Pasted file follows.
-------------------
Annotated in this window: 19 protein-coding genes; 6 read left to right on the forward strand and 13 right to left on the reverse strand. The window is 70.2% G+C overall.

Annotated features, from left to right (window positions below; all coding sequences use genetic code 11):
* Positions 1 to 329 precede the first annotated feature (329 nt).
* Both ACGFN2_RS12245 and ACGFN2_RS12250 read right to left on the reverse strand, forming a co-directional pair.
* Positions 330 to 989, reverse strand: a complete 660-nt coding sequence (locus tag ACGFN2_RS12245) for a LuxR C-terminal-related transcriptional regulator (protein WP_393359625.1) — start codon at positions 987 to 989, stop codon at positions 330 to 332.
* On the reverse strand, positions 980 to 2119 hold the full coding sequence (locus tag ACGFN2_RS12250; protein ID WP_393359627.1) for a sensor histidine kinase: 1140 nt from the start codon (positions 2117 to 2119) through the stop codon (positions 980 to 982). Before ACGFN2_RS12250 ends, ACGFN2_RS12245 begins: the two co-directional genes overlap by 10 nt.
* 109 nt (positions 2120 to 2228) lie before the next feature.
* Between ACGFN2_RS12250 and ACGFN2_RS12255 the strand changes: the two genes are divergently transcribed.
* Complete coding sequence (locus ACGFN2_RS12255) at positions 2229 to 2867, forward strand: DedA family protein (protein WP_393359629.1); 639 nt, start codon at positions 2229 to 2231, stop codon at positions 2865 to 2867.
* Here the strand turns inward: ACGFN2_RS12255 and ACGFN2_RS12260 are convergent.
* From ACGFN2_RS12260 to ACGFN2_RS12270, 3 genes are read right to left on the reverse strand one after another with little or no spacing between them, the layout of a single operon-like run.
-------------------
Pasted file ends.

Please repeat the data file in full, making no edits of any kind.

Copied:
Annotated in this window: 19 protein-coding genes; 6 read left to right on the forward strand and 13 right to left on the reverse strand. The window is 70.2% G+C overall.

Annotated features, from left to right (window positions below; all coding sequences use genetic code 11):
* Positions 1 to 329 precede the first annotated feature (329 nt).
* Both ACGFN2_RS12245 and ACGFN2_RS12250 read right to left on the reverse strand, forming a co-directional pair.
* Positions 330 to 989, reverse strand: a complete 660-nt coding sequence (locus tag ACGFN2_RS12245) for a LuxR C-terminal-related transcriptional regulator (protein WP_393359625.1) — start codon at positions 987 to 989, stop codon at positions 330 to 332.
* On the reverse strand, positions 980 to 2119 hold the full coding sequence (locus tag ACGFN2_RS12250; protein ID WP_393359627.1) for a sensor histidine kinase: 1140 nt from the start codon (positions 2117 to 2119) through the stop codon (positions 980 to 982). Before ACGFN2_RS12250 ends, ACGFN2_RS12245 begins: the two co-directional genes overlap by 10 nt.
* 109 nt (positions 2120 to 2228) lie before the next feature.
* Between ACGFN2_RS12250 and ACGFN2_RS12255 the strand changes: the two genes are divergently transcribed.
* Complete coding sequence (locus ACGFN2_RS12255) at positions 2229 to 2867, forward strand: DedA family protein (protein WP_393359629.1); 639 nt, start codon at positions 2229 to 2231, stop codon at positions 2865 to 2867.
* Here the strand turns inward: ACGFN2_RS12255 and ACGFN2_RS12260 are convergent.
* From ACGFN2_RS12260 to ACGFN2_RS12270, 3 genes are read right to left on the reverse strand one after another with little or no spacing between them, the layout of a single operon-like run.